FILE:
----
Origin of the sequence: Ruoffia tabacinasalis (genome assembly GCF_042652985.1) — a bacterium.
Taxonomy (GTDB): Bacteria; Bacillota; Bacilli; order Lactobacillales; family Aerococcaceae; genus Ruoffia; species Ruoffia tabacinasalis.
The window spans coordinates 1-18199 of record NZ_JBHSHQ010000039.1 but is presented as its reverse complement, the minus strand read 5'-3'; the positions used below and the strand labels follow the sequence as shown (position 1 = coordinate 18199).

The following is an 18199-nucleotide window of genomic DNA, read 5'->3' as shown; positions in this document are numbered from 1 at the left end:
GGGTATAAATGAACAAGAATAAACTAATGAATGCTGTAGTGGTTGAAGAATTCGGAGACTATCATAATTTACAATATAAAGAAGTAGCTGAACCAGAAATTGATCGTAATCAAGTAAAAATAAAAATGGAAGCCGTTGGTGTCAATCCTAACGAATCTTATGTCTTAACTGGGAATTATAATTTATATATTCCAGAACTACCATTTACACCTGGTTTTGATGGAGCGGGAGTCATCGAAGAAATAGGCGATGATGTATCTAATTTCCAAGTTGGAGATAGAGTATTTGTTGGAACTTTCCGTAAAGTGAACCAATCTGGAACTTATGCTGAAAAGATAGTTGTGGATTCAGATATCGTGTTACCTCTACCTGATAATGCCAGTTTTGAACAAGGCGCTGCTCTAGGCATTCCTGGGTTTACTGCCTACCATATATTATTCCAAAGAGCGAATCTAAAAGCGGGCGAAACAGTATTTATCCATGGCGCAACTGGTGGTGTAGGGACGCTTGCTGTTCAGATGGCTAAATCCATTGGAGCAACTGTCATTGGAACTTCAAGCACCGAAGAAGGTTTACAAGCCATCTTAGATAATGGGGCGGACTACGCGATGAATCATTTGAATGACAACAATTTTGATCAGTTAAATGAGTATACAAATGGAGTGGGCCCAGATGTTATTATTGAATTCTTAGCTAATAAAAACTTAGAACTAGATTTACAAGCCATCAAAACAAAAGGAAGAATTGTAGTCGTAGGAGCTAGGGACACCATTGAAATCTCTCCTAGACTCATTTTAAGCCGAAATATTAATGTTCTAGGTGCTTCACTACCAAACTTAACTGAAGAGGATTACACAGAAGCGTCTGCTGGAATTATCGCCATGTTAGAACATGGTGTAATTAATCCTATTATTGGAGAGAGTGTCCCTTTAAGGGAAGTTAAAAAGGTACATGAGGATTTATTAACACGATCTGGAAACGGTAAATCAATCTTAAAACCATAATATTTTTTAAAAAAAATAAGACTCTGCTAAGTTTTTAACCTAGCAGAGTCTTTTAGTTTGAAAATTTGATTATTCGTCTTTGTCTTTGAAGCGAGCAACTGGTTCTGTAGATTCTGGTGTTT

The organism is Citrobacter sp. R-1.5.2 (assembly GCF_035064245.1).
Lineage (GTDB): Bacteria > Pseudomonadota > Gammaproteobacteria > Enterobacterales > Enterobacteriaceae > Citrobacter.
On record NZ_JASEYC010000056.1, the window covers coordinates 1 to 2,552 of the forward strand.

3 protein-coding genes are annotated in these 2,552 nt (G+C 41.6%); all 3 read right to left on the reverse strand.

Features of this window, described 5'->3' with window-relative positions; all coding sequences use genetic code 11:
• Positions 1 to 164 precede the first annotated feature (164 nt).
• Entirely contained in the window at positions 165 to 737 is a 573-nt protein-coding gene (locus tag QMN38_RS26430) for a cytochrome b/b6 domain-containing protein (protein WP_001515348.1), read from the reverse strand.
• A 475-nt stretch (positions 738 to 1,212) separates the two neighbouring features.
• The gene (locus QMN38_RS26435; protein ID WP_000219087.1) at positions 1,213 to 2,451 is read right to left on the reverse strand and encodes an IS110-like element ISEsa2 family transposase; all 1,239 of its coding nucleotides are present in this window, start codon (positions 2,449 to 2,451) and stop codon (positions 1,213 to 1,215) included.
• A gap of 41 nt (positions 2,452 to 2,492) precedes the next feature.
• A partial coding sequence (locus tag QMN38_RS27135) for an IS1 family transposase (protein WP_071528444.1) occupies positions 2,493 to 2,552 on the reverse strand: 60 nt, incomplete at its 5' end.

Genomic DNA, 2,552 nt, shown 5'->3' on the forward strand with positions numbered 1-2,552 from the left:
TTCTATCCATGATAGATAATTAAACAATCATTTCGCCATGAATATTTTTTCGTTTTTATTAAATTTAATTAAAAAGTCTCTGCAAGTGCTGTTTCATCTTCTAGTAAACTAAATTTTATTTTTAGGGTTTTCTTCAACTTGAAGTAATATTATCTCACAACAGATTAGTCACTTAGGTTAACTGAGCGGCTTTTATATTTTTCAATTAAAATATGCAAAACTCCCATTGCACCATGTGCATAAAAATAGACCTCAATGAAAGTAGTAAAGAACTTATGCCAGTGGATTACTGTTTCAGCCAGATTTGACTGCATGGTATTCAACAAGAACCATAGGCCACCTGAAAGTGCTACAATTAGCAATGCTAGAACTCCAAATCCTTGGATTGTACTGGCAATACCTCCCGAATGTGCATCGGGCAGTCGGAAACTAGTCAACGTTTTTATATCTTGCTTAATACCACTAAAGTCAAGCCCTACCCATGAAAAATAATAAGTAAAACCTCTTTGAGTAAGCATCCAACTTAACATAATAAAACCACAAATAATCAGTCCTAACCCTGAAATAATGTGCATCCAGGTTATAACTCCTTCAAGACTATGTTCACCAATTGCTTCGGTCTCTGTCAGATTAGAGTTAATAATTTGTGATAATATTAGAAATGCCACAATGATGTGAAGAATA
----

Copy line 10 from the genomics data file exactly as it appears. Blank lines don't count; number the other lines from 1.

Features of this window, described 5'->3' with window-relative positions; all coding sequences use genetic code 11: